From the functional point of view, the exact localization of MT-nucleating sites is important because, in many cases, it defines localization of MT minus ends, and thus directionality of MT-dependent transport. It is known that when γ-TuRC scaffolding factor ninein is absent from the centrosome, MT anchoring is compromised despite remaining γ-TuRC abundance. This scenario is utilized at the daughter centriole in G2 cells (Delgehyr et al., 2005), where MTs are nucleated but rapidly released. Thus, tight γ-TuRC anchoring at the cis-Golgi could serve as a mechanism for retaining MT minus ends at the cis-Golgi membrane and maintaining perfect positioning of MT minus ends in regard to ER-to-Golgi and Golgi-to-ER transport. Similarly, because MT nucleation requires proximity of the TGN-concentrated factors, MTs are likely readily positioned to the sites of TGN carrier formation (Luini et al., 2008), or late endosome-TGN recycling (Itin et al., 1999).
As mentioned above, the vast majority of molecules involved in Golgi-derived MT formation are also accumulated in the pericentrosomal material and facilitate MT nucleation at the centrosome. Thus, an important factor of Golgi-derived MT nucleation is the balance between the two pools: depletion of centrosomal scaffolding factors results in the boost of Golgi MTOC activity (O'Rourke et al., 2014). Similarly, in differentiating myotubes, pericentrosomal protein complexes relocate to the Golgi simultaneously with the centrosome silencing (Zaal et al., 2011; Oddoux et al., 2013).
Another implication of the knowledge discussed above is that while anchoring of γ-TuRCs to the Golgi membrane is essential for the Golgi-derived MT array, MT nucleation at this location must be triggered at the level of subsequent steps of MT formation: tubulin polymerization off the template and/or MT lattice stabilization, as it was described for other non-centrosomal MT nucleation sites (Petry and Vale, 2015). We favor these views simply because MT +TIPs and MT stabilizers are strongly concentrated in the Golgi region, in contrast to γ-TuRCs.
Finally, it is plausible to suggest that specific anchoring sites of MT minus ends at the Golgi are important for their function as cellular roadways, and involvement of both cis- and TGN membranes in organization of the nucleation sites might serve to provide routes for both cis- and trans-Golgi associated trafficking.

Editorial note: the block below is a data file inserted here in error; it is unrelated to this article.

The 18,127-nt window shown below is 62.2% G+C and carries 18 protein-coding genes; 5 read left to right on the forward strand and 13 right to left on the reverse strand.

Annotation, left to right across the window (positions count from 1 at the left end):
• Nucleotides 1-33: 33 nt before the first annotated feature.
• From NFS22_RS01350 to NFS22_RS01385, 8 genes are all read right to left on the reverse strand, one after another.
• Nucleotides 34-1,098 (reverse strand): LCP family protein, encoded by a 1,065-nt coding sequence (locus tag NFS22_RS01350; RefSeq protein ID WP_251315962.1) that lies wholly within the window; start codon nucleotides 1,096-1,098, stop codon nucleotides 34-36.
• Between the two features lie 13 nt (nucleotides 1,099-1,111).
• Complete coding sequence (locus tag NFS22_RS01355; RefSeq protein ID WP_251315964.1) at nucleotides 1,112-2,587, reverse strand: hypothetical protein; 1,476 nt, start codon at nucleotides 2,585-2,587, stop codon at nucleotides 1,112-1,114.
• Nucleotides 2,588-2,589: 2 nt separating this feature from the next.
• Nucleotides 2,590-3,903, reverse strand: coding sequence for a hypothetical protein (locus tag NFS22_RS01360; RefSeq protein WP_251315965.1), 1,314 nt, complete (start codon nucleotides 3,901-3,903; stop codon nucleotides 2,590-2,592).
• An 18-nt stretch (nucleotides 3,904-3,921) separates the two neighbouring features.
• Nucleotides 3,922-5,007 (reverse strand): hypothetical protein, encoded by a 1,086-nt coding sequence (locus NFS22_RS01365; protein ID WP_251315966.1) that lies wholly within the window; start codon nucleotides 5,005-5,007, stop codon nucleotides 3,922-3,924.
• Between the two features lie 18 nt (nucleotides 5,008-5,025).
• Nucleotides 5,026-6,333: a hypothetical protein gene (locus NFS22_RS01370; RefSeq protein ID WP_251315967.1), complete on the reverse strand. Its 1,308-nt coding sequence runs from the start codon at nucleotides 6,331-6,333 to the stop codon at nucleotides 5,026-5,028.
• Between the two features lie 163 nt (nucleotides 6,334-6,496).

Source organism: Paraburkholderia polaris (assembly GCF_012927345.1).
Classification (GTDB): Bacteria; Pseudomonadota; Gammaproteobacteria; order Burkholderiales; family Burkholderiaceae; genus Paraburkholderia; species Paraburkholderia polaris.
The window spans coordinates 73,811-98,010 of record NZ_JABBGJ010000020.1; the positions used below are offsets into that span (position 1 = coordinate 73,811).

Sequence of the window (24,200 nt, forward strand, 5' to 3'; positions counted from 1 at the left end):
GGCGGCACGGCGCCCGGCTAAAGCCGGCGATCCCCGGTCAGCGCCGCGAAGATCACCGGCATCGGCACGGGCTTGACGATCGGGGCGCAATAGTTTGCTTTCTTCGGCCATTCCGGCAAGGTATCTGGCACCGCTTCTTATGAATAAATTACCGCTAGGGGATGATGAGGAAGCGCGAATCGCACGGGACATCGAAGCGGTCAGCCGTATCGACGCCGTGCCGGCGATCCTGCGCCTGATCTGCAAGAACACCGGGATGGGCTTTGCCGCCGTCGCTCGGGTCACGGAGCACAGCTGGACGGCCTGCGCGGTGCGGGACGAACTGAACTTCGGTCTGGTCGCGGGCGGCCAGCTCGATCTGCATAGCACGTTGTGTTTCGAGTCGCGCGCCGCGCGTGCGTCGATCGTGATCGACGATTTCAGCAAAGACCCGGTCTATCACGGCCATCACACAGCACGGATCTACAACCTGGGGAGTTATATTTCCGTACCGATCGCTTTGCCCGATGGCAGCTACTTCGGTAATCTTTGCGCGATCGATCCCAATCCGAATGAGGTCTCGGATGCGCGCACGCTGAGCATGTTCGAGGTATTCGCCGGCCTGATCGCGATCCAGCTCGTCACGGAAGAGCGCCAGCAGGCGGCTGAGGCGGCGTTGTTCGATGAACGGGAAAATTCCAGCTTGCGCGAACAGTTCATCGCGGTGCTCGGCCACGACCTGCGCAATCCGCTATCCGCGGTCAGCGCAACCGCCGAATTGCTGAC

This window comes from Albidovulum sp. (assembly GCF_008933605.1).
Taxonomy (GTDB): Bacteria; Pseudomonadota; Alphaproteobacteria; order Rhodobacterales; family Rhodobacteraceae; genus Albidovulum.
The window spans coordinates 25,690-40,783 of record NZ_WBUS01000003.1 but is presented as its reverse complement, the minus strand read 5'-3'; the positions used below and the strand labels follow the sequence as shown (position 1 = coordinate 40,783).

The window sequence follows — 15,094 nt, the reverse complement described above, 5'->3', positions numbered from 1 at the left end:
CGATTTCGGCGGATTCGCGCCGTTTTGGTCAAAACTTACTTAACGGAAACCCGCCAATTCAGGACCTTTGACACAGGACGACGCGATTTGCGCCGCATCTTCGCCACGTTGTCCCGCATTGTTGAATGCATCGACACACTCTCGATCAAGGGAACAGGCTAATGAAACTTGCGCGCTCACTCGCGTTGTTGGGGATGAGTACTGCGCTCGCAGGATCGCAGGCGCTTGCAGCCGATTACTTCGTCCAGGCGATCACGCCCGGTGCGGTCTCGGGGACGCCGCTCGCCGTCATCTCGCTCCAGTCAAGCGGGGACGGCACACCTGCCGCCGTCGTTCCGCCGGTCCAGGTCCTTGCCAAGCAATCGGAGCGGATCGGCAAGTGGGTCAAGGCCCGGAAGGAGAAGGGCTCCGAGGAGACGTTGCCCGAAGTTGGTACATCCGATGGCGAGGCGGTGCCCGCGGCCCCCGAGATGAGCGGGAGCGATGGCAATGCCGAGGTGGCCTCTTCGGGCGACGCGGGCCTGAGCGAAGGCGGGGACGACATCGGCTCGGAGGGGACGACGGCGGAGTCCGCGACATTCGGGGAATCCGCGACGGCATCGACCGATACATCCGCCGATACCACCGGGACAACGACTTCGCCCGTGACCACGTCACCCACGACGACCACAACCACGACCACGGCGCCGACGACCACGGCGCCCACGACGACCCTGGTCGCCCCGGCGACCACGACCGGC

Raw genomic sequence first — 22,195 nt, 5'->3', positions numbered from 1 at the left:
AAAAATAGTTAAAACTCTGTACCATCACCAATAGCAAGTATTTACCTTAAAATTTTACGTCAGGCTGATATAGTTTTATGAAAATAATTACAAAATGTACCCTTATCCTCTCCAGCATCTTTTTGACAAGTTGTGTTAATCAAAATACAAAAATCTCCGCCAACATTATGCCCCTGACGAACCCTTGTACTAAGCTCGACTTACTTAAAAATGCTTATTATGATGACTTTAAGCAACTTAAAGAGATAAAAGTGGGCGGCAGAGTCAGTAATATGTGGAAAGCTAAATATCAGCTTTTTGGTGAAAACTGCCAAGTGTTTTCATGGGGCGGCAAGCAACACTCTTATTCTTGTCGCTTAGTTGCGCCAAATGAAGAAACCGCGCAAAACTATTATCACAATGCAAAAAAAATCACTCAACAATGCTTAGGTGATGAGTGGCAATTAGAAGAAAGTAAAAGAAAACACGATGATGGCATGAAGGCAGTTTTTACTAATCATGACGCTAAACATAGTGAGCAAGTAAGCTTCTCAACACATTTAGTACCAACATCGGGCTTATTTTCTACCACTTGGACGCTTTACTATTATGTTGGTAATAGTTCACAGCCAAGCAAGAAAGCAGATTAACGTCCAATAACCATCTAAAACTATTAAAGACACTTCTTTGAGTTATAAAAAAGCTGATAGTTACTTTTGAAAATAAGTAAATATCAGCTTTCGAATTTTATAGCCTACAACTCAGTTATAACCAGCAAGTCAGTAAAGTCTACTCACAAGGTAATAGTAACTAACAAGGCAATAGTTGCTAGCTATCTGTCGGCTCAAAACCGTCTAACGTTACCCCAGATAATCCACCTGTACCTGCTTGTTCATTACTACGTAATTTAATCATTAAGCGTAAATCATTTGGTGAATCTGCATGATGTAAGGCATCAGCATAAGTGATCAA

Conflict of Interest Statement
The authors declare that the research was conducted in the absence of any commercial or financial relationships that could be construed as a potential conflict of interest.
Kaverina lab is supported by NIH grant R01 GM078373 (to IK), American Heart Association grant-in-aid 13GRNT16980096 (to IK), and a P&F grant (to IK) from the Vanderbilt Diabetes Research and Training Center funded by NIH grant DK020593.
Akhmanova, A., Hoogenraad, C. C., Drabek, K., Stepanova, T., Dortland, B., Verkerk, T., et al. (2001). Clasps are CLIP-115 and -170 associating proteins involved in the regional regulation of microtubule dynamics in motile fibroblasts. Cell 104, 923–935. doi: 10.1016/S0092-8674(01)00288-4
Al-Bassam, J., Kim, H., Brouhard, G., van Oijen, A., Harrison, S. C., and Chang, F. (2010). CLASP promotes microtubule rescue by recruiting tubulin dimers to the microtubule. Dev. Cell 19, 245–258. doi: 10.1016/j.devcel.2010.07.016
Arnette, C., Efimova, N., Zhu, X., Clark, G. J., and Kaverina, I. (2014). Microtubule segment stabilization by RASSF1A is required for proper microtubule dynamics and Golgi integrity. Mol. Biol. Cell 25, 800–810. doi: 10.1091/mbc.E13-07-0374
Bellouze, S., Schäfer, M. K., Buttigieg, D., Baillat, G., Rabouille, C., and Haase, G. (2014). Golgi fragmentation in pmn mice is due to a defective ARF1/TBCE cross-talk that coordinates COPI vesicle formation and tubulin polymerization. Hum. Mol. Genet. 23, 5961–5975. doi: 10.1093/hmg/ddu320
Chabin-Brion, K., Marceiller, J., Perez, F., Settegrana, C., Drechou, A., Durand, G., et al. (2001). The Golgi complex is a microtubule-organizing organelle. Mol. Biol. Cell 12, 2047–2060. doi: 10.1091/mbc.12.7.2047
Delgehyr, N., Sillibourne, J., and Bornens, M. (2005). Microtubule nucleation and anchoring at the centrosome are independent processes linked by ninein function. J. Cell Sci. 118, 1565–1575. doi: 10.1242/jcs.02302
Efimov, A., Kharitonov, A., Efimova, N., Loncarek, J., Miller, P. M., Andreyeva, N., et al. (2007). Asymmetric CLASP-dependent nucleation of noncentrosomal microtubules at the trans-Golgi network. Dev. Cell 12, 917–930. doi: 10.1016/j.devcel.2007.04.002
Grimaldi, A. D., Maki, T., Fitton, B. P., Roth, D., Yampolsky, D., Davidson, M. W., et al. (2014). CLASPs are required for proper microtubule localization of end-binding proteins. Dev. Cell 30, 343–352. doi: 10.1016/j.devcel.2014.06.026